1. i think it is a bit big and i profer the iphone and i don't know if you can make phone calls on a ipad and i hope they make them 850 mhz 900mhz 2100 mhz for europe and south pacific

  2. The wireless service for the ipad will be via AT&T's 3G network–already overtaxed by iphones. So connectivity of our iphones will go down? If lots of people are complaining about the bandwidth problem already, this can only make it worse, seems to me.

  3. Given that this device is targeted to those who currently keep a netbook by the living room couch or kitchen counter, the lack of a good 3G data plan in Canada won't hurt it one bit — most people have wifi in their homes. The lack of a camera, or USB port, or Flash, could be dealbreakers though. My mom would be an ideal iPad customer — except she uses skype three times a week to talk to her grandsons — oops, no camera. She plugs printers and cameras into her netbook — no USB on the iPad. She uses websites that stream flash video, like Hulu (when she is in the US) — sorry, no flash support. The cheap plastic netbooks that Jobs was busy insulting can do all of those things, however inelegantly, while the iPad can do none of them. Nice Kindle killer, nice foothold but I would certainly wait until the iPad 2.0.

    • Agreed. It doens't seem to have very many useful features that aren't already available in other technologies. I can see it being useful for watching movies but, unless it has a stand, then you have to hold it or prop it up the entire time. A laptop can sit open at the right angle. I don't really get it?

      • Apple has the stand problem covered. Just check out the optional equipment.

    • Right on everything up to the Kindle Killer. No one that just wants an ereader for books is going to spend 500 USD when the Killer is half that. Especially when the books at Amazon will be cheaper. I'm supremely disappointed in the iPad as the owner of an iPhone, a PC, a macbook, an apple tv, iPod. This product has a lot of sizzle, no steak.

  4. No multi-tasking. No camera. Pitiful storage amounts for the cost. And did I mention no multi-tasking? Want to listen to music while you work your home finance spreadsheet? Want to be able to get your IMs while web-browsing? Tough luck. People will accept these kind of limitations in a device where it's simply not big enough to realistically do two things at once, but this thing doesn't have that.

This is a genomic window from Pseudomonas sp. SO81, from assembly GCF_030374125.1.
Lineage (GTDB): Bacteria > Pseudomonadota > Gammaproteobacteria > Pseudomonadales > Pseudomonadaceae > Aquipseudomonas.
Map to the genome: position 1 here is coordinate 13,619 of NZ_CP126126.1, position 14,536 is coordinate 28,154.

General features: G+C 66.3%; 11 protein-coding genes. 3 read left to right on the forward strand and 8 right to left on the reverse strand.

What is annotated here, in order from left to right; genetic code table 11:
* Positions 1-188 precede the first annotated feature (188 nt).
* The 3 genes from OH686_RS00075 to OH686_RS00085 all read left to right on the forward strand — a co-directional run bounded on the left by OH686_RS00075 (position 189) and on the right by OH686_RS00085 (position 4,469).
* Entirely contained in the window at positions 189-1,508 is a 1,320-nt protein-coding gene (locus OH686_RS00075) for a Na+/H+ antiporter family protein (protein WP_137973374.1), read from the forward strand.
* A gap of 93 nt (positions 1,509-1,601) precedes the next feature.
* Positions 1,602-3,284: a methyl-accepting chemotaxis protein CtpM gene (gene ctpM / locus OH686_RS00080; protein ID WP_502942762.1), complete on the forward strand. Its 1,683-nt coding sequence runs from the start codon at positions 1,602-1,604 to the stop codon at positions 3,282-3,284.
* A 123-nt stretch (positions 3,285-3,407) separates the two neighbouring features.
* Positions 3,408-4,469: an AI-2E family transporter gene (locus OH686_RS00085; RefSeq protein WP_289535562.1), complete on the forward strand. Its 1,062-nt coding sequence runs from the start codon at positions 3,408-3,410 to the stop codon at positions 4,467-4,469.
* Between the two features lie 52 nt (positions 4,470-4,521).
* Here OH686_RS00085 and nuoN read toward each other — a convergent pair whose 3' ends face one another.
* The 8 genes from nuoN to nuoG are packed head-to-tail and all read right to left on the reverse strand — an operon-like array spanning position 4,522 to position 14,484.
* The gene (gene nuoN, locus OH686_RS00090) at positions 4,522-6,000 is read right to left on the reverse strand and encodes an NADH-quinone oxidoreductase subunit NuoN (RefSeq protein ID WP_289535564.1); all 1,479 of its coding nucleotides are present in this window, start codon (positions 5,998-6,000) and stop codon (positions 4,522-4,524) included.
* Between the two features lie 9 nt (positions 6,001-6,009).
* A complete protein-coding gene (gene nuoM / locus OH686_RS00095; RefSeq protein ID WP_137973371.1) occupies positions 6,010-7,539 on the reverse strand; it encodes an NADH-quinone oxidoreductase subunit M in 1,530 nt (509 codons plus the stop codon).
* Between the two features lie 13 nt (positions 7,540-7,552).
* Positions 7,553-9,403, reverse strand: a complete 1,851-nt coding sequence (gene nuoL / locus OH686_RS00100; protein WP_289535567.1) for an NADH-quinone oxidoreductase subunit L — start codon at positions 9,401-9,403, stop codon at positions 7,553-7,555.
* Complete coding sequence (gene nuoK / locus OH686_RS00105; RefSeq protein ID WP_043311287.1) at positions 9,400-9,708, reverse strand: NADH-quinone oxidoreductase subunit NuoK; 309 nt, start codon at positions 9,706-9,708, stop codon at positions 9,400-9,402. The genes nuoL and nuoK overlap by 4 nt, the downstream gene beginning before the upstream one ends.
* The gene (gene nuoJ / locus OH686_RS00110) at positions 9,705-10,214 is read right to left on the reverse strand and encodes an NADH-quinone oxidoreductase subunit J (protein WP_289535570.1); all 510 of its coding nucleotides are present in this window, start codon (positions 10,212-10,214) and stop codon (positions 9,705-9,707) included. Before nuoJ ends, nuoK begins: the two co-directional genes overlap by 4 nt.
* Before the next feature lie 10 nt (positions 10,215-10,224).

So anybody who buys this over a standard netbook is essentially trading most of the real functionality for a multi-touch screen and tilt sensing. And I'm sorry, the thing's too damn big for people to really be using the tilt sensing with any comfort.

    iPad, meet the Apple Lisa.. I expect you'll be spending a lot of time together.

  5. The iPad has the potential to be a big success. Those people who complain that it isn't as good as their iPhone, or their MacBook, or their netbook, or their whatever, might be missing the point. Just like the iPod became a huge success because it somehow appealed to millions of people who previously paid no attention the many MP3 players already available in the market, the iPad may appeal to millions of people who don't already own a smartphone or a Kindle or a netbook. The lack of a front facing camera does seem a puzzling omission – without the camera, it can't be used for video messaging (although I assume it can still be used for text messaging via Skype, Yahoo Messenger, etc.) No doubt, a camera will be included in a later version.

  6. I think they've botched this one. If it was presented as a replacement for the laptop with reduced size and improved GUI it would be a winner. But so far it's been presented as an oversized iPod with some additional computing/browsing capability. Not good. The name iPad already sends the wrong message.

  7. I have a web site where I give investment advise on penny stocks and stocks under five dollars. I have many years of experience with these type of stocks. I can not believe that apple computers shares traded at just 5 dollars in 1998 the stock trades at 350 dollars a share today. their are many stocks trading today that once traded under 5 dollars. this is just one of many examples.